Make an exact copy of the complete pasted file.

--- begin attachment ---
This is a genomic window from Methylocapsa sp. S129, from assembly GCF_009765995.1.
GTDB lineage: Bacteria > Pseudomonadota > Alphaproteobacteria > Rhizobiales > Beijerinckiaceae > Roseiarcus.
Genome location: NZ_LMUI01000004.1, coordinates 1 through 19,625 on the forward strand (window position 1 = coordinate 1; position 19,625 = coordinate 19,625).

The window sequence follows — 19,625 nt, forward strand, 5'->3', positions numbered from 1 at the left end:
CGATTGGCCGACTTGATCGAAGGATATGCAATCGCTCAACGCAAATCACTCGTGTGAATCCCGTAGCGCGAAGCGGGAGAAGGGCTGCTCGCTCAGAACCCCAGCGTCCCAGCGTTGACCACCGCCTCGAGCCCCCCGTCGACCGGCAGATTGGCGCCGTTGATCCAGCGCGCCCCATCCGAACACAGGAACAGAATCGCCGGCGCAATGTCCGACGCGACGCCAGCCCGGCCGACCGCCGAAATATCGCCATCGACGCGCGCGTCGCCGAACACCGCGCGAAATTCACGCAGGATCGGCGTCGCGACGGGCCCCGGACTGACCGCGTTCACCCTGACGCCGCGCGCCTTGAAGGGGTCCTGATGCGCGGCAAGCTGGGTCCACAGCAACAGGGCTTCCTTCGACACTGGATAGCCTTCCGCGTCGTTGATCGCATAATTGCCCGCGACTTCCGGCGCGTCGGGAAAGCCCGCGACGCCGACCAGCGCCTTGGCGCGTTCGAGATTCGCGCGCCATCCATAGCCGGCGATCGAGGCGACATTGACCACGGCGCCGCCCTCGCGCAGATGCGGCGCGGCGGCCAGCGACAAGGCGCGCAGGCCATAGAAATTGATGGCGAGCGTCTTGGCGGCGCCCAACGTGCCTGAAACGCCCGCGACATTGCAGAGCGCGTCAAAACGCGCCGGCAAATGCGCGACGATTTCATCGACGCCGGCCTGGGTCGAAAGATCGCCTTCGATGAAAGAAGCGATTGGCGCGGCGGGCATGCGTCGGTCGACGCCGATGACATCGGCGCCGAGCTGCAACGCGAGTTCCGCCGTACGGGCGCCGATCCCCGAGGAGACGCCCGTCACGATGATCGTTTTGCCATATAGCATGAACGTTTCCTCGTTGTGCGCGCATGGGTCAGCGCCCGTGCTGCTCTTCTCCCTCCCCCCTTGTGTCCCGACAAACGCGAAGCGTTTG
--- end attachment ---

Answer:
This is a genomic window from Methylocapsa sp. S129, from assembly GCF_009765995.1.
GTDB lineage: Bacteria > Pseudomonadota > Alphaproteobacteria > Rhizobiales > Beijerinckiaceae > Roseiarcus.
Genome location: NZ_LMUI01000004.1, coordinates 1 through 19,625 on the forward strand (window position 1 = coordinate 1; position 19,625 = coordinate 19,625).

The window sequence follows — 19,625 nt, forward strand, 5'->3', positions numbered from 1 at the left end:
CGATTGGCCGACTTGATCGAAGGATATGCAATCGCTCAACGCAAATCACTCGTGTGAATCCCGTAGCGCGAAGCGGGAGAAGGGCTGCTCGCTCAGAACCCCAGCGTCCCAGCGTTGACCACCGCCTCGAGCCCCCCGTCGACCGGCAGATTGGCGCCGTTGATCCAGCGCGCCCCATCCGAACACAGGAACAGAATCGCCGGCGCAATGTCCGACGCGACGCCAGCCCGGCCGACCGCCGAAATATCGCCATCGACGCGCGCGTCGCCGAACACCGCGCGAAATTCACGCAGGATCGGCGTCGCGACGGGCCCCGGACTGACCGCGTTCACCCTGACGCCGCGCGCCTTGAAGGGGTCCTGATGCGCGGCAAGCTGGGTCCACAGCAACAGGGCTTCCTTCGACACTGGATAGCCTTCCGCGTCGTTGATCGCATAATTGCCCGCGACTTCCGGCGCGTCGGGAAAGCCCGCGACGCCGACCAGCGCCTTGGCGCGTTCGAGATTCGCGCGCCATCCATAGCCGGCGATCGAGGCGACATTGACCACGGCGCCGCCCTCGCGCAGATGCGGCGCGGCGGCCAGCGACAAGGCGCGCAGGCCATAGAAATTGATGGCGAGCGTCTTGGCGGCGCCCAACGTGCCTGAAACGCCCGCGACATTGCAGAGCGCGTCAAAACGCGCCGGCAAATGCGCGACGATTTCATCGACGCCGGCCTGGGTCGAAAGATCGCCTTCGATGAAAGAAGCGATTGGCGCGGCGGGCATGCGTCGGTCGACGCCGATGACATCGGCGCCGAGCTGCAACGCGAGTTCCGCCGTACGGGCGCCGATCCCCGAGGAGACGCCCGTCACGATGATCGTTTTGCCATATAGCATGAACGTTTCCTCGTTGTGCGCGCATGGGTCAGCGCCCGTGCTGCTCTTCTCCCTCCCCCCTTGTGTCCCGACAAACGCGAAGCGTTTG